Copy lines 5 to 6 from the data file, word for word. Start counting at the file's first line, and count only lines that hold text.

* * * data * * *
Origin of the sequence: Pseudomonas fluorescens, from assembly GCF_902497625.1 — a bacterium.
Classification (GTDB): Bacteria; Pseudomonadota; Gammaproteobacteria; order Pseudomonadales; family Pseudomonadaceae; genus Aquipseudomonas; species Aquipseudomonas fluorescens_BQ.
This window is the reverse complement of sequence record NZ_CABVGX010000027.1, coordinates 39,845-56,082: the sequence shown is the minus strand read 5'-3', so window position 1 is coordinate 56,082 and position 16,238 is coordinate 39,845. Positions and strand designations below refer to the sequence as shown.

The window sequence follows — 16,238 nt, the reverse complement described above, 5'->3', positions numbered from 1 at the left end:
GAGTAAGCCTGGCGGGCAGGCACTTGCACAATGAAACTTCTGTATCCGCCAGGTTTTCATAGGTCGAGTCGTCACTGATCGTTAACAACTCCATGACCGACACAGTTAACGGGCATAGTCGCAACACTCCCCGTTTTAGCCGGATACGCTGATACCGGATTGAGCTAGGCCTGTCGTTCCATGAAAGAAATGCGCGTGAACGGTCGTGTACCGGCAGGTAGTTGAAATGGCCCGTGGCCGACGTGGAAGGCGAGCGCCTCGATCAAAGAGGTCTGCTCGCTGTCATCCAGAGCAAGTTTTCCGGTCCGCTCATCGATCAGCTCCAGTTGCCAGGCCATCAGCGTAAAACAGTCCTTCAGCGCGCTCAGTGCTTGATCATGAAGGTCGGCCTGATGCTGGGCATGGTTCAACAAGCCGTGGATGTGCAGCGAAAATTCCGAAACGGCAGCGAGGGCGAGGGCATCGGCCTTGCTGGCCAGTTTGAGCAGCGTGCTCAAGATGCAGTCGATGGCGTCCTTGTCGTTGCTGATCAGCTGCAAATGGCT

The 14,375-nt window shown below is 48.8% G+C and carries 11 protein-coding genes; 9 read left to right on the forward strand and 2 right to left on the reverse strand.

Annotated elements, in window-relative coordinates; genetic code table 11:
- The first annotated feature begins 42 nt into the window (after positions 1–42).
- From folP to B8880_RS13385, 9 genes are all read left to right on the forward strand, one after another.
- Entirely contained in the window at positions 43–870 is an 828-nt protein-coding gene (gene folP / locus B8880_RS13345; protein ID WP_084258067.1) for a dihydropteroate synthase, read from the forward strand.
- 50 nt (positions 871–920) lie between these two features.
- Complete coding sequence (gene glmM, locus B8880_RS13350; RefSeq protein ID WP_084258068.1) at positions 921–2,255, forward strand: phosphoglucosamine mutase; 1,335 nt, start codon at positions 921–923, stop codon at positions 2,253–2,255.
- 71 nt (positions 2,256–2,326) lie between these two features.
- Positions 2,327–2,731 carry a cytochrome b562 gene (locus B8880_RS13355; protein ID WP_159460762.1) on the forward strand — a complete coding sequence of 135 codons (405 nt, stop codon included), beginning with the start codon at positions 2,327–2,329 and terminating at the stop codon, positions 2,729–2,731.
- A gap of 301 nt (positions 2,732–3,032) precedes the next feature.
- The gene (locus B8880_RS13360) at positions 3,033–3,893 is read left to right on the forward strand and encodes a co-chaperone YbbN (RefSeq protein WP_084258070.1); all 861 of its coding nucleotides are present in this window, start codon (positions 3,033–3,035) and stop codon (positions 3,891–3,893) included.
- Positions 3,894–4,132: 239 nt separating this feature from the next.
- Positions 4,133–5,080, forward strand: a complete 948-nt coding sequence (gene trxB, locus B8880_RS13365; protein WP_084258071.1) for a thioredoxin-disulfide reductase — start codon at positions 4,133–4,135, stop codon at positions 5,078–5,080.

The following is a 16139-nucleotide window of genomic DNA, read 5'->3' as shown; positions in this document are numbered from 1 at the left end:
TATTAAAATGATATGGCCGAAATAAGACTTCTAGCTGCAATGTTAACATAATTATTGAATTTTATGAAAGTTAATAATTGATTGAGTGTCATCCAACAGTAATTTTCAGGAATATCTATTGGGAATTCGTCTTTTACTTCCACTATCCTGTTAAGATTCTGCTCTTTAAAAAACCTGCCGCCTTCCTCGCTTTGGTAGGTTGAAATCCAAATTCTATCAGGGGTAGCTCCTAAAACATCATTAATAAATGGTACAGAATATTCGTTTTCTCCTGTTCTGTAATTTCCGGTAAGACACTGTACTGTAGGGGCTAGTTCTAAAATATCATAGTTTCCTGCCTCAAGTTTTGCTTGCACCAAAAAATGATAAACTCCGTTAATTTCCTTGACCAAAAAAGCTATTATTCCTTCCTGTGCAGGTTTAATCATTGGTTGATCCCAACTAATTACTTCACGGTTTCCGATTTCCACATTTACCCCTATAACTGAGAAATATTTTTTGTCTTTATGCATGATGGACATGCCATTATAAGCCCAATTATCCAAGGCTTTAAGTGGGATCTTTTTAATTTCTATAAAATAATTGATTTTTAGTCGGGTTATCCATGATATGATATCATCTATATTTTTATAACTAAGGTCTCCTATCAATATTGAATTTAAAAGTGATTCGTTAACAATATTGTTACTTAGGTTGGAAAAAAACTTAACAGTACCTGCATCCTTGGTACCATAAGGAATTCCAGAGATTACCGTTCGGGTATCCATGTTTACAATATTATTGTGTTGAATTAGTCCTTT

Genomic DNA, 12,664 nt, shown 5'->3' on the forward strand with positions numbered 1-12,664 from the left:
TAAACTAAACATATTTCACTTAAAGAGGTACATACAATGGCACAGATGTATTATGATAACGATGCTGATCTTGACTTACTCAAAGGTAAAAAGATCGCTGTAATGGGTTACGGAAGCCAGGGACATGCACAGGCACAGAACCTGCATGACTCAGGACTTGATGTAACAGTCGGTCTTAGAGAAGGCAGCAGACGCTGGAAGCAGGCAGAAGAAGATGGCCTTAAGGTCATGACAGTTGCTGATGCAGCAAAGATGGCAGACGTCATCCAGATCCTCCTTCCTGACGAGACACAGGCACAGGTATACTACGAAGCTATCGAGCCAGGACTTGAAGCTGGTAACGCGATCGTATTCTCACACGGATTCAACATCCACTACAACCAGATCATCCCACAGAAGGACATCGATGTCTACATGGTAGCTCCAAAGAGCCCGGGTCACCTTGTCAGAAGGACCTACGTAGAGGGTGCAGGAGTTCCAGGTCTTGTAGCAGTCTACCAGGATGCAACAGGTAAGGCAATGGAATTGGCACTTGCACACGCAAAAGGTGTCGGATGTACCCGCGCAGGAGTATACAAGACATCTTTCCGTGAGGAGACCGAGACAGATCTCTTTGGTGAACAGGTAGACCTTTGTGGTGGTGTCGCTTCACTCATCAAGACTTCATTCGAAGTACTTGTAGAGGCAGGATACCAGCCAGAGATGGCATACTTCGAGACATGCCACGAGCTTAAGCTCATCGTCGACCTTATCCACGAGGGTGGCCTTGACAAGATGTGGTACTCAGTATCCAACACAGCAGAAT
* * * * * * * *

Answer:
GAGTAAGCCTGGCGGGCAGGCACTTGCACAATGAAACTTCTGTATCCGCCAGGTTTTCATAGGTCGAGTCGTCACTGATCGTTAACAACTCCATGACCGACACAGTTAACGGGCATAGTCGCAACACTCCCCGTTTTAGCCGGATACGCTGATACCGGATTGAGCTAGGCCTGTCGTTCCATGAAAGAAATGCGCGTGAACGGTCGTGTACCGGCAGGTAGTTGAAATGGCCCGTGGCCGACGTGGAAGGCGAGCGCCTCGATCAAAGAGGTCTGCTCGCTGTCATCCAGAGCAAGTTTTCCGGTCCGCTCATCGATCAGCTCCAGTTGCCAGGCCATCAGCGTAAAACAGTCCTTCAGCGCGCTCAGTGCTTGATCATGAAGGTCGGCCTGATGCTGGGCATGGTTCAACAAGCCGTGGATGTGCAGCGAAAATTCCGAAACGGCAGCGAGGGCGAGGGCATCGGCCTTGCTGGCCAGTTTGAGCAGCGTGCTCAAGATGCAGTCGATGGCGTCCTTGTCGTTGCTGATCAGCTGCAAATGGCT

The 14,375-nt window shown below is 48.8% G+C and carries 11 protein-coding genes; 9 read left to right on the forward strand and 2 right to left on the reverse strand.